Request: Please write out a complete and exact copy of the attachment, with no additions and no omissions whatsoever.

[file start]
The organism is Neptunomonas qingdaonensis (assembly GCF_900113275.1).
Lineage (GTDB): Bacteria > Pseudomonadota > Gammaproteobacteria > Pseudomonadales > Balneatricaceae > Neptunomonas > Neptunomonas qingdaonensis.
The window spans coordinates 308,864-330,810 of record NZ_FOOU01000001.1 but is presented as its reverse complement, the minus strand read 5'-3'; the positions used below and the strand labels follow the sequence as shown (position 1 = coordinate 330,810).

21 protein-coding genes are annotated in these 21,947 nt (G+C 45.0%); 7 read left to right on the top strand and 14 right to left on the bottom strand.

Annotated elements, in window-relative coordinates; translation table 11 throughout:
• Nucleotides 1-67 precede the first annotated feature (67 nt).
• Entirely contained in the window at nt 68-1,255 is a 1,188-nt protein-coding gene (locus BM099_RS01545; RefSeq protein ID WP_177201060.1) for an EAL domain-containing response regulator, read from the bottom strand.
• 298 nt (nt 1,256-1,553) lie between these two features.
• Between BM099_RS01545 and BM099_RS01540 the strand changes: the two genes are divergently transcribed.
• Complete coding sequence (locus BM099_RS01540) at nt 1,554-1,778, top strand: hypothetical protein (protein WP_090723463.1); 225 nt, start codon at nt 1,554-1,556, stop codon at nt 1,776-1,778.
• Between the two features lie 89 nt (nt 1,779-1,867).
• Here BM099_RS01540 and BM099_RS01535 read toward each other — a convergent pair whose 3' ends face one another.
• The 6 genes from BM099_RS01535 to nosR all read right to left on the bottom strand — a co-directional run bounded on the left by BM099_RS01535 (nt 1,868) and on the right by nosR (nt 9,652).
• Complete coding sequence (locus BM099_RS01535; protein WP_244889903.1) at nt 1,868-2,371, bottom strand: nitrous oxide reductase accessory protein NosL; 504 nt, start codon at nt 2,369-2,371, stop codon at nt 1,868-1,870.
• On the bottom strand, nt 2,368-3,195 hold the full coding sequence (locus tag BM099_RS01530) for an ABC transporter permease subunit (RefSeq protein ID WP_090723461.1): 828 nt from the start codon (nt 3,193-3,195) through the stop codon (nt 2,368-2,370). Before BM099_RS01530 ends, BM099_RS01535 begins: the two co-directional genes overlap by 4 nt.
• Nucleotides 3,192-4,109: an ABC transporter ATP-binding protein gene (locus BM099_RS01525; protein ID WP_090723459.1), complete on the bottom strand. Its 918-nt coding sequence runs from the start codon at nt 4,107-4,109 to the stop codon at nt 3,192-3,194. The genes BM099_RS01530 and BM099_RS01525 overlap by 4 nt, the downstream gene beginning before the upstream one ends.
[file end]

The organism is Neptunomonas qingdaonensis (assembly GCF_900113275.1).
Lineage (GTDB): Bacteria > Pseudomonadota > Gammaproteobacteria > Pseudomonadales > Balneatricaceae > Neptunomonas > Neptunomonas qingdaonensis.
The window spans coordinates 308,864-330,810 of record NZ_FOOU01000001.1 but is presented as its reverse complement, the minus strand read 5'-3'; the positions used below and the strand labels follow the sequence as shown (position 1 = coordinate 330,810).

21 protein-coding genes are annotated in these 21,947 nt (G+C 45.0%); 7 read left to right on the top strand and 14 right to left on the bottom strand.

Annotated elements, in window-relative coordinates; translation table 11 throughout:
• Nucleotides 1-67 precede the first annotated feature (67 nt).
• Entirely contained in the window at nt 68-1,255 is a 1,188-nt protein-coding gene (locus BM099_RS01545; RefSeq protein ID WP_177201060.1) for an EAL domain-containing response regulator, read from the bottom strand.
• 298 nt (nt 1,256-1,553) lie between these two features.
• Between BM099_RS01545 and BM099_RS01540 the strand changes: the two genes are divergently transcribed.
• Complete coding sequence (locus BM099_RS01540) at nt 1,554-1,778, top strand: hypothetical protein (protein WP_090723463.1); 225 nt, start codon at nt 1,554-1,556, stop codon at nt 1,776-1,778.
• Between the two features lie 89 nt (nt 1,779-1,867).
• Here BM099_RS01540 and BM099_RS01535 read toward each other — a convergent pair whose 3' ends face one another.
• The 6 genes from BM099_RS01535 to nosR all read right to left on the bottom strand — a co-directional run bounded on the left by BM099_RS01535 (nt 1,868) and on the right by nosR (nt 9,652).
• Complete coding sequence (locus BM099_RS01535; protein WP_244889903.1) at nt 1,868-2,371, bottom strand: nitrous oxide reductase accessory protein NosL; 504 nt, start codon at nt 2,369-2,371, stop codon at nt 1,868-1,870.
• On the bottom strand, nt 2,368-3,195 hold the full coding sequence (locus tag BM099_RS01530) for an ABC transporter permease subunit (RefSeq protein ID WP_090723461.1): 828 nt from the start codon (nt 3,193-3,195) through the stop codon (nt 2,368-2,370). Before BM099_RS01530 ends, BM099_RS01535 begins: the two co-directional genes overlap by 4 nt.
• Nucleotides 3,192-4,109: an ABC transporter ATP-binding protein gene (locus BM099_RS01525; protein ID WP_090723459.1), complete on the bottom strand. Its 918-nt coding sequence runs from the start codon at nt 4,107-4,109 to the stop codon at nt 3,192-3,194. The genes BM099_RS01530 and BM099_RS01525 overlap by 4 nt, the downstream gene beginning before the upstream one ends.